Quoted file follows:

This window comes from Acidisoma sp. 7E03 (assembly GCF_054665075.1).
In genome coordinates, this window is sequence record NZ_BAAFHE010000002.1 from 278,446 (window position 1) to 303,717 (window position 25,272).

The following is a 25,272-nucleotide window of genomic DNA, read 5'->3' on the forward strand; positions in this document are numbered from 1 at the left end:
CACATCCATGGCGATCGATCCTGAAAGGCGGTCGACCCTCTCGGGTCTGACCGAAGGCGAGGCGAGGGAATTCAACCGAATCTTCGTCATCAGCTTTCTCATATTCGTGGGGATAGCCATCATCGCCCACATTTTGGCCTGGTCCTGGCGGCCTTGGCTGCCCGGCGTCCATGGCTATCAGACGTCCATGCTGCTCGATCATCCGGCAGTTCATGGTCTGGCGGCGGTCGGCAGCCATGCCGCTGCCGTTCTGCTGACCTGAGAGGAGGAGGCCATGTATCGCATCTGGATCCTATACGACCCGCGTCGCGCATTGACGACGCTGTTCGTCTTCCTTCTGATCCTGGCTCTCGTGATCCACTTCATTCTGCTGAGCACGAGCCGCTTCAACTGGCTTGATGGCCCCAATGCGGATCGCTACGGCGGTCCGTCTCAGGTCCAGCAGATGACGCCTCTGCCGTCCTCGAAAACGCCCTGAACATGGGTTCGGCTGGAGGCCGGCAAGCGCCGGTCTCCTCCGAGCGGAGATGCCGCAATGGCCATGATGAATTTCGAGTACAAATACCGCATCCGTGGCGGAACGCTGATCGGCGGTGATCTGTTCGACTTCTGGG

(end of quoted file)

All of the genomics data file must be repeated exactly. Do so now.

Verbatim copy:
This window comes from Acidisoma sp. 7E03 (assembly GCF_054665075.1).
In genome coordinates, this window is sequence record NZ_BAAFHE010000002.1 from 278,446 (window position 1) to 303,717 (window position 25,272).

The following is a 25,272-nucleotide window of genomic DNA, read 5'->3' on the forward strand; positions in this document are numbered from 1 at the left end:
CACATCCATGGCGATCGATCCTGAAAGGCGGTCGACCCTCTCGGGTCTGACCGAAGGCGAGGCGAGGGAATTCAACCGAATCTTCGTCATCAGCTTTCTCATATTCGTGGGGATAGCCATCATCGCCCACATTTTGGCCTGGTCCTGGCGGCCTTGGCTGCCCGGCGTCCATGGCTATCAGACGTCCATGCTGCTCGATCATCCGGCAGTTCATGGTCTGGCGGCGGTCGGCAGCCATGCCGCTGCCGTTCTGCTGACCTGAGAGGAGGAGGCCATGTATCGCATCTGGATCCTATACGACCCGCGTCGCGCATTGACGACGCTGTTCGTCTTCCTTCTGATCCTGGCTCTCGTGATCCACTTCATTCTGCTGAGCACGAGCCGCTTCAACTGGCTTGATGGCCCCAATGCGGATCGCTACGGCGGTCCGTCTCAGGTCCAGCAGATGACGCCTCTGCCGTCCTCGAAAACGCCCTGAACATGGGTTCGGCTGGAGGCCGGCAAGCGCCGGTCTCCTCCGAGCGGAGATGCCGCAATGGCCATGATGAATTTCGAGTACAAATACCGCATCCGTGGCGGAACGCTGATCGGCGGTGATCTGTTCGACTTCTGGG